Information Today
Volume 18, Issue 2 February 2001
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SnapNames Launches New Online Service for Securing Domain Names

SnapNames, Inc. has announced that its Web site, http://www.snapnames.com, is active and available for users to secure, monitor, and protect domain names. The site has been in development for a year with leading domain name registrars, and has been beta tested by intellectual property attorneys at major law firms across the nation.

The site's cornerstone feature is Snap-Back, a service that protects domain name registrants from all known perils--including domain name hijacking, employee sabotage, accidental deletion, and accidental cancellation due to failure to renew. Snap-Back's subscribers will receive instant notification whenever their domain name records are modified in any way, providing an early warning in the event of a malicious or accidental alteration. If a domain name is somehow deleted from the registry, it will be immediately "snapped back" with a 1-year registration on behalf of the subscriber.

Snap-Back can also be used by prospective domain name buyers to get a second chance at securing a domain they've always wanted. With 90 percent of the domain names currently inactive, many will quietly expire and return to the pool. Since an average of 10,000 domain names expire every day, premier real estate in cyberspace becomes continually available. With Snap-Back, the subscriber is alerted to any changes in the domain record, and if the name returns to the pool, it will be immediately registered on behalf of the subscriber. The Snap-Back service is priced at $35 for 3 years of continuous monitoring.

"We priced Snap-Back at under $1 per month, per name, to encourage corporations to protect all of their domain names, not just the ones presently in use," said Ron Wiener, SnapNames' co-founder and CEO. "Like house burglars, domain name hijackers will strike at inactive domain names because it's easier to go undetected. So many valuable domain names are lost this way, and many more expire needlessly every day because corporations have a difficult time tracking intangible assets such as domain registrations."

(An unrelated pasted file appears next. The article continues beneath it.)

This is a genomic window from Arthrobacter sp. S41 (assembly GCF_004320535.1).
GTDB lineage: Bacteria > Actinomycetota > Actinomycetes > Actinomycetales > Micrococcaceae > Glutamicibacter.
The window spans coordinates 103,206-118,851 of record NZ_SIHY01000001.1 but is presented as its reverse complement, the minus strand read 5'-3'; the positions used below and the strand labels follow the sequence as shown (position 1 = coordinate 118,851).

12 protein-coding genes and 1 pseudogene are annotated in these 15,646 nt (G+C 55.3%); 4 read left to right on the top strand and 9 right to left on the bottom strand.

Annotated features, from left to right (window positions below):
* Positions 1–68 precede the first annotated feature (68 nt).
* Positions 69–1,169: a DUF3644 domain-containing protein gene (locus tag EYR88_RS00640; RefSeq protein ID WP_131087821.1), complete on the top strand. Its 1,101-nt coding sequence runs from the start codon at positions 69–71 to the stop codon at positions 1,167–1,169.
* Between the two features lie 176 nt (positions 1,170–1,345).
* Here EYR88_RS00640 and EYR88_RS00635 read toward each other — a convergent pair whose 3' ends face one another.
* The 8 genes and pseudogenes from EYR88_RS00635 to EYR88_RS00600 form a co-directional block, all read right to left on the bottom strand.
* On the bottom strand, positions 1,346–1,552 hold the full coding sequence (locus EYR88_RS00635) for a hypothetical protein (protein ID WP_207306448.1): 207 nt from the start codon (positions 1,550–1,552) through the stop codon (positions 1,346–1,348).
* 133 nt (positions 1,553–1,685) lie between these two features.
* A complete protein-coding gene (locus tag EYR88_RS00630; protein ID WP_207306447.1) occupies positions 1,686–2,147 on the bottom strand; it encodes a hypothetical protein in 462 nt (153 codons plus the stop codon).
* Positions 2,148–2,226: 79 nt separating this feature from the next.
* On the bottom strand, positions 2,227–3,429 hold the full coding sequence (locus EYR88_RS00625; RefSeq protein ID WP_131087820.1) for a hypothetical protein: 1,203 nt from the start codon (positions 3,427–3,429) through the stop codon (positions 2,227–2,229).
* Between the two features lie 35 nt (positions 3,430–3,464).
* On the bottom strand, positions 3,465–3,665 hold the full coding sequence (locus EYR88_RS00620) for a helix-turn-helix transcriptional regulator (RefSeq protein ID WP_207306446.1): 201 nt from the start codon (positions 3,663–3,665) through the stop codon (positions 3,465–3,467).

J. Scott Evans, of Adams, Schwartz & Evans, executive vice president of ICANN's Intellectual Property Constituency, and one of the initial drafters of the Uniform Dispute Resolution Policy (UDRP), said: "The SnapNames service provides a check in an imperfect environment that surrounds domain names. By using their Snap-Back protective service, an attorney can take a proactive step to safeguard a client's valuable domain name assets against these imperfections and perils."

SnapNames also offers a free monitoring service called Snap-Shot, which gives subscribers a weekly report on the status of up to 20 domain names. Additional names can be added for $20 per block of 100 names. There is no reacquisition feature as in the Snap-Back service, and the notification isn't in real time. According to the announcement, Snap-Shot is an ideal tool for monitoring domain names that might expire and be returned to the available name pool in the near future.

SnapNames has partnered with the leading domain name registrars and registries, wiring together a tightly knit infrastructure that monitors changes in the domain name system at multiple points of transmission and reception. Residing in the "blood-brain barrier" of the domain name system, SnapNames is able to act as a "broken-glass detector," notifying subscribers as soon as any change is made to their domain records, and reacquiring names if, and when, necessary. Subscribers are able to list a secondary and tertiary e-mail notification agent, most commonly an attorney and an e-mail-capable pager device. Unauthorized modifications that are detected and reversed within 12 hours may never be propagated to the name servers around the world.

According to the company, substantial legal and technical costs as well as public embarrassment and lost customer confidence can be avoided by use of the Snap-Back service. A recent survey by Gigalaw-.com found that 85 percent of corporations have already experienced a domain name dispute of some sort, many stemming from the inherent security gaps in the domain name system.

Source: SnapNames, Inc., Portland, OR, 800/385-4075; http://www.snapnames.com.

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